Wishing someone a merry or happy Christmas in the Czech language is ‘Veselé Vánoce’ and like other European countries in the region, celebrations start early in December. St. Nicholas Eve is marked in the Czech Republic as the evening of 5th December when children eagerly wait with excitement for Svatý Mikuláš (St. Nicholas) to arrive. He is said to normally arrive with one or more angels and one or more devils and asks the children if they’ve been good all year. He also asks the children to read a poem or sing a song before bestowing on them a present of a basket, usually containing fruit and chocolate. However, if you’ve been naughty, the devil will give you a lump of coal instead. St. Nicholas Eve, although falls in the run-up to Christmas, the two festive days are considered as separate holidays

The actual Christmas celebrations in the Czech Republic, start on Christmas Eve and is called Štědrý den or ‘Generous Day’. Traditional Czech Christmas ornaments will decorate the Christmas tree and preparations are made for a festive dinner, one that fills the table.

Some people will fast for the day with a hope to see a vision of ‘the golden piglet’ or zlaté prasátko on the wall before dinner. If it is seen it is said this is a sign of good luck.

During the Christmas Eve dinner- the children have their dinner in a separate room to where the Christmas tree is and in excitement wait to hear the bell on the tree ring. This sound means Ježíšek ‘Little Jesus’ (the Czech version of Christkindl) has brought the Christmas presents and placed them under the tree. As you would expect, the presents are opened after the dinner on Christmas Eve.

Christian services also take place in the Czech Republic and people go to the church either at midnight or on Christmas Day. Families will also engage in singing carols by the Christmas tree, in celebrating the festivity.

A tale, related to those that are single, goes if you throw a shoe over your shoulder on Christmas day and the toe of the shoe points towards the door then you will be married soon.

A personal story:

By Veronika Susedkova

Q1. What do you have for Christmas dinner?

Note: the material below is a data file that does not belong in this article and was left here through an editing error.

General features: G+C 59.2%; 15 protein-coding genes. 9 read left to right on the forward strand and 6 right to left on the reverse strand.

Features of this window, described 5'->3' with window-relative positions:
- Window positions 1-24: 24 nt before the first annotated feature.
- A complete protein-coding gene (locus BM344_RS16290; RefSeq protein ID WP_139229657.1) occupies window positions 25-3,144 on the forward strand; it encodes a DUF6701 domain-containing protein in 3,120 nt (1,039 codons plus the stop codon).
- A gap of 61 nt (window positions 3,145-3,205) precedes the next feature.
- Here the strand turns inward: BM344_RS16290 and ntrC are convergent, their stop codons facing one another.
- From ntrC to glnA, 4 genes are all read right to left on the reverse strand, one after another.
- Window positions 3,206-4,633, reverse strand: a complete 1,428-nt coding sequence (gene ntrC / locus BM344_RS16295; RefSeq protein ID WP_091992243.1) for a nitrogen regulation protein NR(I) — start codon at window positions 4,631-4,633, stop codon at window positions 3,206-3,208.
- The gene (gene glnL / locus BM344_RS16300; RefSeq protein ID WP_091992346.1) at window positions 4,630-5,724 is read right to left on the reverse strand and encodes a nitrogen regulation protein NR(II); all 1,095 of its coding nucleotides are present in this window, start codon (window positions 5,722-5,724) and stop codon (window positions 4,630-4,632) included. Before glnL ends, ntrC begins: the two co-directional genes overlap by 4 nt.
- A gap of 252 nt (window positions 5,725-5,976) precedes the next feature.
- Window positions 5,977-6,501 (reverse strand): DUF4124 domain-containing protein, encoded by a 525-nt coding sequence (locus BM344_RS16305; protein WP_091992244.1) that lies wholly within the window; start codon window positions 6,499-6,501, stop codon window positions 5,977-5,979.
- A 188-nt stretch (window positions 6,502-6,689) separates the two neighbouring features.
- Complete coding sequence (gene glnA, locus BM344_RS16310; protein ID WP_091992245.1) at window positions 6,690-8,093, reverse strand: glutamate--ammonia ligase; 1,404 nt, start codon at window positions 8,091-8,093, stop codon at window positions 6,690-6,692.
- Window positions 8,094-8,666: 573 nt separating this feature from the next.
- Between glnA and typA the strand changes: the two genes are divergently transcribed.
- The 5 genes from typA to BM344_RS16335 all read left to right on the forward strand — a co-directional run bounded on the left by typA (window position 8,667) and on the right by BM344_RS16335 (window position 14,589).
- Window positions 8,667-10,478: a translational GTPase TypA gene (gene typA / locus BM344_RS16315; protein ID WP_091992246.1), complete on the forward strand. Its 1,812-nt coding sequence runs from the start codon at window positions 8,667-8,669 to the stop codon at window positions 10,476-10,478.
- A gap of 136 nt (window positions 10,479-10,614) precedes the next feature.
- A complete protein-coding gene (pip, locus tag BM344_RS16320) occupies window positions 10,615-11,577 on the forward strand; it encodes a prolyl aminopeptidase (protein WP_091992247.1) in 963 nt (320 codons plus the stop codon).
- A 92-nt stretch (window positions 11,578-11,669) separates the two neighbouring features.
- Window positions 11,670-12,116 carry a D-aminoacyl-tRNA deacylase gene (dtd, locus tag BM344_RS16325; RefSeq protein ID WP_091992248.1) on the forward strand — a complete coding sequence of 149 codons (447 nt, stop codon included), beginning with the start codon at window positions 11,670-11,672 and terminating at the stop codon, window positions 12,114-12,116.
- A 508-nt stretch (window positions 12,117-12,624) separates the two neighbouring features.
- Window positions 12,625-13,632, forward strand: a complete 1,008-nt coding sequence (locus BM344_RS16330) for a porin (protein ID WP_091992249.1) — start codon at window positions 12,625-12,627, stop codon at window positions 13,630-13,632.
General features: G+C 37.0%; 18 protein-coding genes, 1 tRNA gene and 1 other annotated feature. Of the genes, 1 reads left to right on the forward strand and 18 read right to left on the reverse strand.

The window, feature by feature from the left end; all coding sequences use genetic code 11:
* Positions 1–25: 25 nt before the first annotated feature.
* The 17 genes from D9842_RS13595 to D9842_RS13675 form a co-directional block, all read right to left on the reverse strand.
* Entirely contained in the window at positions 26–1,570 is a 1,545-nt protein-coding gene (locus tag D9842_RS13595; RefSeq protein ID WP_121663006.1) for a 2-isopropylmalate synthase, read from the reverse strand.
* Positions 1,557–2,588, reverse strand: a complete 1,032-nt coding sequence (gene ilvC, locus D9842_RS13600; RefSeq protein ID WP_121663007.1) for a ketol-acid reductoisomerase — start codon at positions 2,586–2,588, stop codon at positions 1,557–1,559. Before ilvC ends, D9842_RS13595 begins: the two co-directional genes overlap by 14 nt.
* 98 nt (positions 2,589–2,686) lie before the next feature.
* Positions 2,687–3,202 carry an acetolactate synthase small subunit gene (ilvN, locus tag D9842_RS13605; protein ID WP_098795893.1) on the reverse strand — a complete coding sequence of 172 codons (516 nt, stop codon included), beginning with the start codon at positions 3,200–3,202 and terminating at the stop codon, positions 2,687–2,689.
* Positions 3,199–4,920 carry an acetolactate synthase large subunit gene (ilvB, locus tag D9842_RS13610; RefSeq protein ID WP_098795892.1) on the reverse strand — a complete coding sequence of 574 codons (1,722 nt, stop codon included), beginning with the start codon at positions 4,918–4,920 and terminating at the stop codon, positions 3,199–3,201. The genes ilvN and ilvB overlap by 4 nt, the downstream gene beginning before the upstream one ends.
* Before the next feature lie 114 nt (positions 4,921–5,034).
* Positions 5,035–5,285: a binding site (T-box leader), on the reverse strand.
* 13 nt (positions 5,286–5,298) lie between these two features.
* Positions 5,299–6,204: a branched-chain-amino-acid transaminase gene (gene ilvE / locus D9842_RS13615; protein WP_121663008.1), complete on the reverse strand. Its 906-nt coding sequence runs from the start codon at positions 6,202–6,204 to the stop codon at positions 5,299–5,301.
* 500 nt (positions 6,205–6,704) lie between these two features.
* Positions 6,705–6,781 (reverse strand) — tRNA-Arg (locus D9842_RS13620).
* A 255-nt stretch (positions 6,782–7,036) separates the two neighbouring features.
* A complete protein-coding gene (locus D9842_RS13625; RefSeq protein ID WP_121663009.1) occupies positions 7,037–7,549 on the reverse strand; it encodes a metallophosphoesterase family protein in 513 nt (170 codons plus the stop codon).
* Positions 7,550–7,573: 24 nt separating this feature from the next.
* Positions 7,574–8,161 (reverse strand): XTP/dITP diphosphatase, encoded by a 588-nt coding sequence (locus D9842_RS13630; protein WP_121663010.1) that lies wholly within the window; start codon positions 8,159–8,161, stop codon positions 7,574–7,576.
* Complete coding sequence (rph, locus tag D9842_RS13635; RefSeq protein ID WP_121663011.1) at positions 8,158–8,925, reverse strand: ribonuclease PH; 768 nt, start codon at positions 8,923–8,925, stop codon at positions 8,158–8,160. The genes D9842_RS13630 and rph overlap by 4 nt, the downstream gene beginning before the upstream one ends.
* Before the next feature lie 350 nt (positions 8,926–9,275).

Traditional Czech Christmas dinner happens on the 24th December and has 2 courses – fish soup and then fish – carp – and potato salad. That is all one can claim really, because the way the fish is prepared, what goes in the soup and what is supposed to be in the potato salad is all a matter of where you are and who’s at the table with you. Every region, village and family has their favourites! Some fish soups are with bread croutons some without; some carps are baked, some roasted, some fried and sometimes there is actually a chicken fillet instead of a fish- for those who don’t fancy the tiny bones. Oh and what about potato salad? With carrot, with salami, with mayo, with yoghurt, or without.

Q2. What is your fondest memories of Christmas?

It’s said that little baby Jesus delivers the presents on the evening of the 24th December – he’s supposed to ring a bell when he arrives and drops the presents off by the Christmas tree. These days I wonder how he would do all this on the day he was born. But, I have a memory of there being that little bit of magic, when we were ALL sat at the table and a bell rang from the sitting room, and when we went there after dinner; the presents were underneath the tree. We were pretty sure as kids- nothing was there before we went to eat.

Q3. What types of presents do you get from friends and family?

The presents you get vary really – from the soft one no-one really wants when they are a child, and then really values as they grow older (like socks or woolly hats); to really great and surprising stuff. Under the family Christmas tree, there have always been some nicely smelling and pampering gifts, handmade things (especially when I was a kid and when I was really skint as a student) as well as practical upgrades for our home.

The photo is a small pre-Christmas celebration because my mum and my grandma have birthdays on 22nd December – we would usually find time to have some canapes/nibbles together, toast and cut a birthday cake which would be made by someone with great patisserie skills locally – always fantastic!

Are you affected by the EU Settlement Scheme? Click here to find out more. Deadline for applications is June 2021

Finland – A European Christmas Story

The Christmas Season in Finland starts on the first Sunday in December, known as the First Advent. As in the UK children use advent calendars to count down the remaining days to Christmas Eve. These come in many forms –  from a simple paper calendar with flaps covering each of the days to painted wooden boxes with cubby holes for small items.